USC transfer Malik Story dropped about 20 pounds in the offseason and has excelled, averaging 14.5 points while shooting 49 percent from beyond the arc. Another transfer, ex-Duke forward Olek Czyz, is putting up 11.4 points and 6.1 boards and senior big man Dario Hunt is nearly averaging a double-double (9.8 ppg, 8.9 rpg). 

The three losses are all legit: against Missouri State in the season-opener, at UNLV and against BYU. The loss to to the Cougars was the last time that Nevada tasted defeat and that was way back on Nov. 25. 

Carter said the season may have changed on Dec. 2 against a Washington team that pummeled them a year earlier. 

"That was the turning point," he said. "It showed us we belonged." 

Now, if Carter and his players can get a victory tonight at New Mexico State, the Wolf Pack will likely have earned one of the elite spots in the Feb. 18 Bracket Busters event. 

That's reserved for the best mid-major teams in the country.  

Category: NCAAB
Posted on: December 24, 2011 11:17 am

Xavier now 0-3 since the Cincy brawl

By Matt Norlander

Has anything gone right for Xavier since around 1:50 p.m. on Dec. 10? In the dead of the night, while you were sleeping and getting in as much rest before your Christmas Eve festivities, the Musketeers got knocked off in overtime, 84-82, by 6-5 Hawaii. Prior to last night, Hawaii hadn't beat a team ranked higher than 297 in KenPom's system. Xavier was once 8-0 and looking Final Four-caliber. Now does anyone have any idea what's happening?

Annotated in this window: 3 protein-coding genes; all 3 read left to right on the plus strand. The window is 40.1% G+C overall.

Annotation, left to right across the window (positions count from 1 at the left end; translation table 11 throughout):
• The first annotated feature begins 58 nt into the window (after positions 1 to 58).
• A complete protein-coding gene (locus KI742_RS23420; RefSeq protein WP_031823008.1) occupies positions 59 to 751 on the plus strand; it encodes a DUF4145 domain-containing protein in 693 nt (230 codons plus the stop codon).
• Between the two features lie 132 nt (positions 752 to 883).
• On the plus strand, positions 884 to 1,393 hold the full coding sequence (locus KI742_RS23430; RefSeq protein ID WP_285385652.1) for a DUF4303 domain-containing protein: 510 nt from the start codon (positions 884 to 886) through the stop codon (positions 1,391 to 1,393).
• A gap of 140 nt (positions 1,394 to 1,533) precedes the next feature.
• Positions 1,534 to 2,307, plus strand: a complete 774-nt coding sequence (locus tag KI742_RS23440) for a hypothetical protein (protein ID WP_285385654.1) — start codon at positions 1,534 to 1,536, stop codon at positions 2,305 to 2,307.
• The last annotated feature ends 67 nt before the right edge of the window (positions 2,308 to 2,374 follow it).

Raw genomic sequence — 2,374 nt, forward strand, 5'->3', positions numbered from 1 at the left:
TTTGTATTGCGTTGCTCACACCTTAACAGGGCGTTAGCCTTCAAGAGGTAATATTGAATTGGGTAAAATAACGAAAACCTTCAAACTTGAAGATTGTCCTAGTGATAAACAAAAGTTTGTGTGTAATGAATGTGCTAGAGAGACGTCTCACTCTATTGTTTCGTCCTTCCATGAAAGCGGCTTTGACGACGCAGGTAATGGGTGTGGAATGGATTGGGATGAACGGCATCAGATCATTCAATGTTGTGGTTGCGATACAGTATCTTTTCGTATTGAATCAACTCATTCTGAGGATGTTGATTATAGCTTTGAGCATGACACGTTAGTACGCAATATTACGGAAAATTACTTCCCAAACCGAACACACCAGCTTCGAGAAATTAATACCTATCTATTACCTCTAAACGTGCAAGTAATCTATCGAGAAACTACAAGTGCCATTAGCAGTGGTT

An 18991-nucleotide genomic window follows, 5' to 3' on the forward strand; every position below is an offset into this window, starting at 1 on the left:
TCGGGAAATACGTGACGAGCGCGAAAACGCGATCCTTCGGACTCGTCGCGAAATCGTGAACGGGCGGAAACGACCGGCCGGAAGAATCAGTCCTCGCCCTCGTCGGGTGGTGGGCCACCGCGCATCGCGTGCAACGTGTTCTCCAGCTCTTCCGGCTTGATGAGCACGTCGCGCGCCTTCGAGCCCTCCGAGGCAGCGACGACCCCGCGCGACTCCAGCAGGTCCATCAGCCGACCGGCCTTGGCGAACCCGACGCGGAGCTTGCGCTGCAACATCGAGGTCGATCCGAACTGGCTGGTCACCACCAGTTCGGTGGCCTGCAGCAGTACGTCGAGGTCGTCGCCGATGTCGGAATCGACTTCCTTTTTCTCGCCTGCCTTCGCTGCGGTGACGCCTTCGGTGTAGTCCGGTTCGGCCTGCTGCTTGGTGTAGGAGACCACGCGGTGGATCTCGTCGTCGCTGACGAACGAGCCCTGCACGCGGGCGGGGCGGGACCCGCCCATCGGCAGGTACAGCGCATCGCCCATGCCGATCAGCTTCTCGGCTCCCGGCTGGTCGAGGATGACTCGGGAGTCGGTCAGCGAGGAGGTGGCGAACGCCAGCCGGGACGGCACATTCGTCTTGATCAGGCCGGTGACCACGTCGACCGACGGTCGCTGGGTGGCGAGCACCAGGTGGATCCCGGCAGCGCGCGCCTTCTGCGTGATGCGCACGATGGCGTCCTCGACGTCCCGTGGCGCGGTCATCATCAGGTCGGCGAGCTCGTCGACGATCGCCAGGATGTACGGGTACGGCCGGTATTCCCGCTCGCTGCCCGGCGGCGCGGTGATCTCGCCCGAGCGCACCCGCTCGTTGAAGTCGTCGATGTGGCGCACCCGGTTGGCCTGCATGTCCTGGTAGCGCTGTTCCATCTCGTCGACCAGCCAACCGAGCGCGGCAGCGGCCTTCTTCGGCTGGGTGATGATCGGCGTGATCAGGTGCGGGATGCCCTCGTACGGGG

It's bizarre. Only Dezmine Wells was missing from last night's game for X, still serving his four-game suspension for his involvement in the brouhaha with Cincinnati. Tu Holloway scored 26, Mark Lyons had 18. X was better on the boards, forced more turnovers and hit nine 3s to Hawaii's four. But it still lost. It still can't correct itself in the wake of college basketball's ugliest moment this season.

I've said before I would try my best to never schedule my team between Dec. 22 and Dec. 26 due to the holidays and all distraction/homesickness that comes with it, but Xavier's problems have little to do with being preoccupied by Christmas -- they'll be playing on Dec. 25 as is, only in the lowest-tiered bracket of the Diamond Head Classic. The game will be against 3-6 Southern Illinois. This is a tournament Xavier should have won; it's really something to see how everything's changed in the past two weeks.

This team is spiraling down right now, obviously. It's a turn of events no one saw coming. The power of punches and the side effects have led to three straight losses and certainly damaged this time psychologically. The last time the program lost three in a row was early in the 2004-05 season, which was Sean Miller's first year as Muskies head man.

Can you get healthy off of Southern Illinois? I don't know, but Gonzaga comes next, on New Year's Eve, and the Bulldogs will be ready and awaiting the challenge -- if it ends up being that. The good news is X gets that game at home.

I can't call it karma -- Cincy was just as at fault for the fight, and it's averaged 96 points in four straight wins since the brawl -- but in no way did I think Xavier would fall apart like this. You didn't, either. Seasons can get away from teams fast in college basketball. We've seen many examples of promising starts spin out into NIT bids. I don't think Xavier's hurtling toward that inferior tournament, but I do think a team that claimed to be proud, brash, unwilling to back down to anyone has looked rattled and intimidated for the past two weeks.